We have had a couple of other initiatives that are worth mentioning. Million Hearts is a unique initiative that CMS and the Centers for Disease Control (CDC) co-launched in September 2011. The goal is to prevent one million heart attacks and strokes over 5 years through a focus on the “ABCS” of Aspirin, Blood pressure control, Cholesterol reduction, and Smoking cessation. The CDC is also working with communities for interventions to prevent heart attacks and strokes—collaborating with states and private sector entities to use convening power of the federal government.
We saw tremendous improvement in quality of care for cardiac conditions over the last 30 years; for example, acute myocardial infarction mortality has continually dropped. What do you foresee as the balance between technological innovation and systems innovation to support such improvement in the future?
Frankly, I think you need both technological and systems innovation—both will be important. We will continue to have innovative new devices and drugs that improve health. In the cardiology space we approved transaortic valve replacement—a great example of an important technological innovation—in less than 2 months. We need to be effective in coordinating with the cardiology community to look at evidence that helps us determine which populations benefit from which types of technologies.
For systems innovation, we have learned many lessons through cardiac care. We established many robust cardiology quality measures and we have been transparent about them, which we will continue to do going forward. This led to improved outcomes.
Overall, there is great opportunity for quality measures and systems to drive improvement; since I myself come from a QI background, this is an area in which I am confident of future progress.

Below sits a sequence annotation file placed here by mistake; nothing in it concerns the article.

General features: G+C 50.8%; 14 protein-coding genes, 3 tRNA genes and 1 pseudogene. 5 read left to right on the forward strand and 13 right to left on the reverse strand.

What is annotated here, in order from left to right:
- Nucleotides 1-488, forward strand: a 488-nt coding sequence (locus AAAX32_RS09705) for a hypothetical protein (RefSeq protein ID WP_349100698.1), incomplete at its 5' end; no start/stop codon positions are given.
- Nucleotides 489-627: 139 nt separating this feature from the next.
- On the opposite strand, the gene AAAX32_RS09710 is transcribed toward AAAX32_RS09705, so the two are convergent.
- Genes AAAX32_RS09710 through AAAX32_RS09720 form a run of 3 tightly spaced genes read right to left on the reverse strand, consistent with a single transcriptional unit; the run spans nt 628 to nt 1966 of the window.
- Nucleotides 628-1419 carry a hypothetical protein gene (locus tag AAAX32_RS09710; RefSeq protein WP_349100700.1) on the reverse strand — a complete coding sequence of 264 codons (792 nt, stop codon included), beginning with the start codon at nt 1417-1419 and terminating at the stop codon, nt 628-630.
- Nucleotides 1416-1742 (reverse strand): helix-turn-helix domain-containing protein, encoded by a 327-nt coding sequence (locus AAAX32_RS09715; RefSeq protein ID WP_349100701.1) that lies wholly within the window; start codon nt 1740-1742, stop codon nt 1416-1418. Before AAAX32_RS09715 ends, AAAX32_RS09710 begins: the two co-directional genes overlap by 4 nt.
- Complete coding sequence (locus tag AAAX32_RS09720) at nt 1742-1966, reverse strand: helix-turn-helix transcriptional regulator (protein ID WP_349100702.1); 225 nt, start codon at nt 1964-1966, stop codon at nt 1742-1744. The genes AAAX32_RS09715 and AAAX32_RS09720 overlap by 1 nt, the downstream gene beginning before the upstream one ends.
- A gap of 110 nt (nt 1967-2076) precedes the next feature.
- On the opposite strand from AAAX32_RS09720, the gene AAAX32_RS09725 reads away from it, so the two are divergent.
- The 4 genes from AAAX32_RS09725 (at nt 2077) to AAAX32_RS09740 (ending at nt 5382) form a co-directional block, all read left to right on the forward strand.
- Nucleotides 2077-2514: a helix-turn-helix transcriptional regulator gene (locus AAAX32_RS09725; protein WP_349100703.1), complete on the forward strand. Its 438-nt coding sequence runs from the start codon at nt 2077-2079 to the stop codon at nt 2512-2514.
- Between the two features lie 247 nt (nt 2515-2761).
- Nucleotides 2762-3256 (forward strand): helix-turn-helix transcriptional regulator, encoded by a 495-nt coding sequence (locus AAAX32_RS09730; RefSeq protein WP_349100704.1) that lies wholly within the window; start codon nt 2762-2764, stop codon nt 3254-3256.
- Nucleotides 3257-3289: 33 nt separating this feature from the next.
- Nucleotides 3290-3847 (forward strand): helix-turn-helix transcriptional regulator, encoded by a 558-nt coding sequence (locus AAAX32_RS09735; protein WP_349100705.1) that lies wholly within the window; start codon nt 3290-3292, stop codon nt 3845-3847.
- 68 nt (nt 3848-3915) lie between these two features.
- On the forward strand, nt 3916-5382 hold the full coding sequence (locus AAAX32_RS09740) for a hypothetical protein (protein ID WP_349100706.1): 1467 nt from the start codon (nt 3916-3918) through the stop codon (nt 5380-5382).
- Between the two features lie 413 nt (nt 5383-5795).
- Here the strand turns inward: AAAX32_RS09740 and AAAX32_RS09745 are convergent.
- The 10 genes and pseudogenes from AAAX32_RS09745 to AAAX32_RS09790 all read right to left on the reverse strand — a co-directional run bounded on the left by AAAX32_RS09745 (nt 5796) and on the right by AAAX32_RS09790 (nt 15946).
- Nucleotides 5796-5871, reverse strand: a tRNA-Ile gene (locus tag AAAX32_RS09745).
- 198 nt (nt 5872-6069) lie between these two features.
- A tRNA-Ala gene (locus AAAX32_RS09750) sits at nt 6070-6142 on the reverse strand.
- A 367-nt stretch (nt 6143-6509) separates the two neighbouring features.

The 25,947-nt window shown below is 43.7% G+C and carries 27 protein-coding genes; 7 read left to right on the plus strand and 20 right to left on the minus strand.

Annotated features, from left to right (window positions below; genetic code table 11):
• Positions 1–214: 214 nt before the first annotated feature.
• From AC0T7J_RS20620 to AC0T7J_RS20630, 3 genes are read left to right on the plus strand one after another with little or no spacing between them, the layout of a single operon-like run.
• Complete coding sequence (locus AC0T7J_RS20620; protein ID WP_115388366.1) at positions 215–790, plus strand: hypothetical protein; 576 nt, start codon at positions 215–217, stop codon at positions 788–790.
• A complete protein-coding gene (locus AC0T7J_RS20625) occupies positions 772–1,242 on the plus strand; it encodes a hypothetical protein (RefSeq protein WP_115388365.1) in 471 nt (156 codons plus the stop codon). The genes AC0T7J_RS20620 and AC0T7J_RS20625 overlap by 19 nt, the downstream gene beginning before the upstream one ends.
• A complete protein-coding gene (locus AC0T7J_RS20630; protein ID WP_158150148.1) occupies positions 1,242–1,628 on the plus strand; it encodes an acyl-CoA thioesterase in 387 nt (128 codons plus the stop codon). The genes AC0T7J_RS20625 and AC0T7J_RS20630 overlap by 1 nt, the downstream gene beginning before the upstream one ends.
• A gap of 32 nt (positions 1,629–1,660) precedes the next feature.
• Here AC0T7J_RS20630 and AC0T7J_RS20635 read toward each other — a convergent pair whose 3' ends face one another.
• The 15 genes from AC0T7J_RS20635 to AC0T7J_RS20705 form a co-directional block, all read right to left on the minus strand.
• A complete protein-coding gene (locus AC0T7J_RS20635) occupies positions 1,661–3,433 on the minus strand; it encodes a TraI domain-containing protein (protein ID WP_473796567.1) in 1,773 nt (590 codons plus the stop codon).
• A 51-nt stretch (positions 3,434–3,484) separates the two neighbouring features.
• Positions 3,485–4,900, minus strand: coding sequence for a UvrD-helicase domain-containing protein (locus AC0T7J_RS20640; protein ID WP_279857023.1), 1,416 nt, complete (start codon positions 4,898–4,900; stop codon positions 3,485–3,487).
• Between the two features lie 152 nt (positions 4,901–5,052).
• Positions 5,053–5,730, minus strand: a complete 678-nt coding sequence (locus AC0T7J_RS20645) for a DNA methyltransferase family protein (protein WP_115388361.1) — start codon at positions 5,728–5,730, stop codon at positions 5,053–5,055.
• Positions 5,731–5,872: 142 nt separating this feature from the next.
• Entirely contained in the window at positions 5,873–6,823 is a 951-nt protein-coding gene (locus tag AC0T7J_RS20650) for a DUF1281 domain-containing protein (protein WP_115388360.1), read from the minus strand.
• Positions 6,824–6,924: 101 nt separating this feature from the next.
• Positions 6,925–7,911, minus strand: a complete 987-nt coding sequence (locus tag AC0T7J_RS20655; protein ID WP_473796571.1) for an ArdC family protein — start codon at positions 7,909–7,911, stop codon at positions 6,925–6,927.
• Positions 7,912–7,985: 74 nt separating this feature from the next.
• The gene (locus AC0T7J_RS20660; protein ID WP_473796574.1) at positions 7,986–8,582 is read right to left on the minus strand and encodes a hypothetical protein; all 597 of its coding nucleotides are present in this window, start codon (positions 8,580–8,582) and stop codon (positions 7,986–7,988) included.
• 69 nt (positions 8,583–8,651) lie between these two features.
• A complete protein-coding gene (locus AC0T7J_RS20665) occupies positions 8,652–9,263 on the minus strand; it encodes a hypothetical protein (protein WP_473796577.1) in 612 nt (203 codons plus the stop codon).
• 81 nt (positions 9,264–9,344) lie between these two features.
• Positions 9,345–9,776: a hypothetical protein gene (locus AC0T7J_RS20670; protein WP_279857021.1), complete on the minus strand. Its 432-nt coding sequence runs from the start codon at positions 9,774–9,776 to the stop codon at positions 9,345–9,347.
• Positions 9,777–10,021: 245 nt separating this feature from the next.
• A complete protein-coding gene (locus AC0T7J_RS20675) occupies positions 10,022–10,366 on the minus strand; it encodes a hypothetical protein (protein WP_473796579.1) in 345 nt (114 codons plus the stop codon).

How can clinicians best engage with CMS to provide feedback from the frontlines as changes are rolled out?
We welcome this participation and believe it is critical that we engage the physician community effectively. Our formal avenues include requests for applications and comment periods. However, we also meet with specialty societies and experts. I think that this aspect is critically important. In general, we welcome greater engagement from the cardiology community including more tactical and detailed proposals for how we can do things better.
Amol S. Navathe, MD, PhD, is a physician at Brigham and Women’s Hospital, a clinical fellow at Harvard Medical School, and adjunct faculty member at the Leonard Davis Institute of Health Economics of the Wharton School of Business, University of Pennsylvania. Dr. Navathe is also the co-Editor-in-Chief of Health Care: The Journal of Delivery Science and Innovation.
Keywords: Myocardial Infarction, Health Care Reform, Medicaid, Health Services Research, Reimbursement, Incentive, Patient Protection and Affordable Care Act, Centers for Disease Control and Prevention (U.S.), Financial Management, Private Sector, Quality Improvement, Pharmaceutical Preparations, Delivery of Health Care, Health Expenditures, Missions and Missionaries, Accountable Care Organizations, Medicare, Insurance, Health